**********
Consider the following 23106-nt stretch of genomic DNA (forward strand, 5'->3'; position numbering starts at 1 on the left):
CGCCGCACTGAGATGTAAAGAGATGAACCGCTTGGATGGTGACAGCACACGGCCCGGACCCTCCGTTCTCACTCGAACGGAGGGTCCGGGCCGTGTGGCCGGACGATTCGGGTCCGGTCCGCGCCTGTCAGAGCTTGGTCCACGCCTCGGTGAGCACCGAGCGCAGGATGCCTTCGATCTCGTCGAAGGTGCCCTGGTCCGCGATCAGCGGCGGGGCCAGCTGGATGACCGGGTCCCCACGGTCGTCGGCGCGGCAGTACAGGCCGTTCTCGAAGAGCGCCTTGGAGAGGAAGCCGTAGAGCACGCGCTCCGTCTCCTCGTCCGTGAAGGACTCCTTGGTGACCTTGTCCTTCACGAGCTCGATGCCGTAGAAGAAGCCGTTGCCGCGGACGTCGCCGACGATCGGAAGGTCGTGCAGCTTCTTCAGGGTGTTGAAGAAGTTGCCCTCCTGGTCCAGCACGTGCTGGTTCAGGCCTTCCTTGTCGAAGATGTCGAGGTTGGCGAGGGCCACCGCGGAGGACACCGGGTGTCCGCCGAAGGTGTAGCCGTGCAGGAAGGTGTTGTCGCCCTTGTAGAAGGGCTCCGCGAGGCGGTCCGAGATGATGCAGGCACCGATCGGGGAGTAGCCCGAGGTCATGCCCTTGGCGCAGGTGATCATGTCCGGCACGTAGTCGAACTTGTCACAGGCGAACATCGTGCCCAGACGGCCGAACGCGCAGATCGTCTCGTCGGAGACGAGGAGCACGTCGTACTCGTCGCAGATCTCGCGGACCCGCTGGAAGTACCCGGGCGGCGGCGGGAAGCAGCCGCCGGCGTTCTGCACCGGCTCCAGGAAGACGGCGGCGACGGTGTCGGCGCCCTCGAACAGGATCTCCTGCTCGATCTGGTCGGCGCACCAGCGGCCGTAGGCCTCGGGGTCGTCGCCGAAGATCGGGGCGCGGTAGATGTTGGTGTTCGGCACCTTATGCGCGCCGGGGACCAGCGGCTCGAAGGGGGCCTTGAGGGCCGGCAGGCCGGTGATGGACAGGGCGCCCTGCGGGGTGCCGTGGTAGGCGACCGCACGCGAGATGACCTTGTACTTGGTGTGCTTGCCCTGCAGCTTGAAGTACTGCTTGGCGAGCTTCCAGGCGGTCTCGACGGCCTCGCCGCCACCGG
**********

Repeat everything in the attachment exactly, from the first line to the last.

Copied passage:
Consider the following 23106-nt stretch of genomic DNA (forward strand, 5'->3'; position numbering starts at 1 on the left):
CGCCGCACTGAGATGTAAAGAGATGAACCGCTTGGATGGTGACAGCACACGGCCCGGACCCTCCGTTCTCACTCGAACGGAGGGTCCGGGCCGTGTGGCCGGACGATTCGGGTCCGGTCCGCGCCTGTCAGAGCTTGGTCCACGCCTCGGTGAGCACCGAGCGCAGGATGCCTTCGATCTCGTCGAAGGTGCCCTGGTCCGCGATCAGCGGCGGGGCCAGCTGGATGACCGGGTCCCCACGGTCGTCGGCGCGGCAGTACAGGCCGTTCTCGAAGAGCGCCTTGGAGAGGAAGCCGTAGAGCACGCGCTCCGTCTCCTCGTCCGTGAAGGACTCCTTGGTGACCTTGTCCTTCACGAGCTCGATGCCGTAGAAGAAGCCGTTGCCGCGGACGTCGCCGACGATCGGAAGGTCGTGCAGCTTCTTCAGGGTGTTGAAGAAGTTGCCCTCCTGGTCCAGCACGTGCTGGTTCAGGCCTTCCTTGTCGAAGATGTCGAGGTTGGCGAGGGCCACCGCGGAGGACACCGGGTGTCCGCCGAAGGTGTAGCCGTGCAGGAAGGTGTTGTCGCCCTTGTAGAAGGGCTCCGCGAGGCGGTCCGAGATGATGCAGGCACCGATCGGGGAGTAGCCCGAGGTCATGCCCTTGGCGCAGGTGATCATGTCCGGCACGTAGTCGAACTTGTCACAGGCGAACATCGTGCCCAGACGGCCGAACGCGCAGATCGTCTCGTCGGAGACGAGGAGCACGTCGTACTCGTCGCAGATCTCGCGGACCCGCTGGAAGTACCCGGGCGGCGGCGGGAAGCAGCCGCCGGCGTTCTGCACCGGCTCCAGGAAGACGGCGGCGACGGTGTCGGCGCCCTCGAACAGGATCTCCTGCTCGATCTGGTCGGCGCACCAGCGGCCGTAGGCCTCGGGGTCGTCGCCGAAGATCGGGGCGCGGTAGATGTTGGTGTTCGGCACCTTATGCGCGCCGGGGACCAGCGGCTCGAAGGGGGCCTTGAGGGCCGGCAGGCCGGTGATGGACAGGGCGCCCTGCGGGGTGCCGTGGTAGGCGACCGCACGCGAGATGACCTTGTACTTGGTGTGCTTGCCCTGCAGCTTGAAGTACTGCTTGGCGAGCTTCCAGGCGGTCTCGACGGCCTCGCCGCCACCGG